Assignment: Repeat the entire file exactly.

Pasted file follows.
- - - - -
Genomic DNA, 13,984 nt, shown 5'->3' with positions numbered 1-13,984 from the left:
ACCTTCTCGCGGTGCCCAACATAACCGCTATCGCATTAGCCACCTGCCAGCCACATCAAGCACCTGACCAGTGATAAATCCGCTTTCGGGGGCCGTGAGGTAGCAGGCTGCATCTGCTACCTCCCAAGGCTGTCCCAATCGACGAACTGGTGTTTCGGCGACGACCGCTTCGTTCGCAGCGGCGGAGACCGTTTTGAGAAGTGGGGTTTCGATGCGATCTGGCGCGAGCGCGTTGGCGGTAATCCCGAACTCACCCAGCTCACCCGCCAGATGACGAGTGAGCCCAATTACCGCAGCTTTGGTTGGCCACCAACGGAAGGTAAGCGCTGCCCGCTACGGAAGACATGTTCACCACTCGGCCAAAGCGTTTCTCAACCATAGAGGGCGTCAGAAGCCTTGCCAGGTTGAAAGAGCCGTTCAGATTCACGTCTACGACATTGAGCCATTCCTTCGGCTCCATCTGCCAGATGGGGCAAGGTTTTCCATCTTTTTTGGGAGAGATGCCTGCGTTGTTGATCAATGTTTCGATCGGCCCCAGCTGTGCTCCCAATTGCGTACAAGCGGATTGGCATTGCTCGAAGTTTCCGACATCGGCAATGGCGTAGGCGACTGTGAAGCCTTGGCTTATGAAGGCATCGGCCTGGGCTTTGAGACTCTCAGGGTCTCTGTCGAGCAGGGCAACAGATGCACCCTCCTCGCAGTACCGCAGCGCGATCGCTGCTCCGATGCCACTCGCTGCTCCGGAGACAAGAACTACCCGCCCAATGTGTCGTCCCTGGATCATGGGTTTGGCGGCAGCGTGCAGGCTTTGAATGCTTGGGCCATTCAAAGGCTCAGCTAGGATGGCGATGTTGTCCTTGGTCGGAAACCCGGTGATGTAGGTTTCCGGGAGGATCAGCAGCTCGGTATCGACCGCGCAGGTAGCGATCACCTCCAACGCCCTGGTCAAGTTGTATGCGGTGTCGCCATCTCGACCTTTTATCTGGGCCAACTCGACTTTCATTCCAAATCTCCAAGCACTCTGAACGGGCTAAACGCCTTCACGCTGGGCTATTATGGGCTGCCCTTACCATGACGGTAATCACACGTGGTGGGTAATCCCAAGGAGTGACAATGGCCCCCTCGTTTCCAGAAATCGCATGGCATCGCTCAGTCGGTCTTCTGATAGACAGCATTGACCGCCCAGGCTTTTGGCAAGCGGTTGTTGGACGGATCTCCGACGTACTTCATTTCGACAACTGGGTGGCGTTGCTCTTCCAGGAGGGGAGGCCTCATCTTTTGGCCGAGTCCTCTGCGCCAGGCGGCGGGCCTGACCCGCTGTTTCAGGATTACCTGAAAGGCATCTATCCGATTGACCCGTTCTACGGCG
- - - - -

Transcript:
Genomic DNA, 13,984 nt, shown 5'->3' with positions numbered 1-13,984 from the left:
ACCTTCTCGCGGTGCCCAACATAACCGCTATCGCATTAGCCACCTGCCAGCCACATCAAGCACCTGACCAGTGATAAATCCGCTTTCGGGGGCCGTGAGGTAGCAGGCTGCATCTGCTACCTCCCAAGGCTGTCCCAATCGACGAACTGGTGTTTCGGCGACGACCGCTTCGTTCGCAGCGGCGGAGACCGTTTTGAGAAGTGGGGTTTCGATGCGATCTGGCGCGAGCGCGTTGGCGGTAATCCCGAACTCACCCAGCTCACCCGCCAGATGACGAGTGAGCCCAATTACCGCAGCTTTGGTTGGCCACCAACGGAAGGTAAGCGCTGCCCGCTACGGAAGACATGTTCACCACTCGGCCAAAGCGTTTCTCAACCATAGAGGGCGTCAGAAGCCTTGCCAGGTTGAAAGAGCCGTTCAGATTCACGTCTACGACATTGAGCCATTCCTTCGGCTCCATCTGCCAGATGGGGCAAGGTTTTCCATCTTTTTTGGGAGAGATGCCTGCGTTGTTGATCAATGTTTCGATCGGCCCCAGCTGTGCTCCCAATTGCGTACAAGCGGATTGGCATTGCTCGAAGTTTCCGACATCGGCAATGGCGTAGGCGACTGTGAAGCCTTGGCTTATGAAGGCATCGGCCTGGGCTTTGAGACTCTCAGGGTCTCTGTCGAGCAGGGCAACAGATGCACCCTCCTCGCAGTACCGCAGCGCGATCGCTGCTCCGATGCCACTCGCTGCTCCGGAGACAAGAACTACCCGCCCAATGTGTCGTCCCTGGATCATGGGTTTGGCGGCAGCGTGCAGGCTTTGAATGCTTGGGCCATTCAAAGGCTCAGCTAGGATGGCGATGTTGTCCTTGGTCGGAAACCCGGTGATGTAGGTTTCCGGGAGGATCAGCAGCTCGGTATCGACCGCGCAGGTAGCGATCACCTCCAACGCCCTGGTCAAGTTGTATGCGGTGTCGCCATCTCGACCTTTTATCTGGGCCAACTCGACTTTCATTCCAAATCTCCAAGCACTCTGAACGGGCTAAACGCCTTCACGCTGGGCTATTATGGGCTGCCCTTACCATGACGGTAATCACACGTGGTGGGTAATCCCAAGGAGTGACAATGGCCCCCTCGTTTCCAGAAATCGCATGGCATCGCTCAGTCGGTCTTCTGATAGACAGCATTGACCGCCCAGGCTTTTGGCAAGCGGTTGTTGGACGGATCTCCGACGTACTTCATTTCGACAACTGGGTGGCGTTGCTCTTCCAGGAGGGGAGGCCTCATCTTTTGGCCGAGTCCTCTGCGCCAGGCGGCGGGCCTGACCCGCTGTTTCAGGATTACCTGAAAGGCATCTATCCGATTGACCCGTTCTACGGCG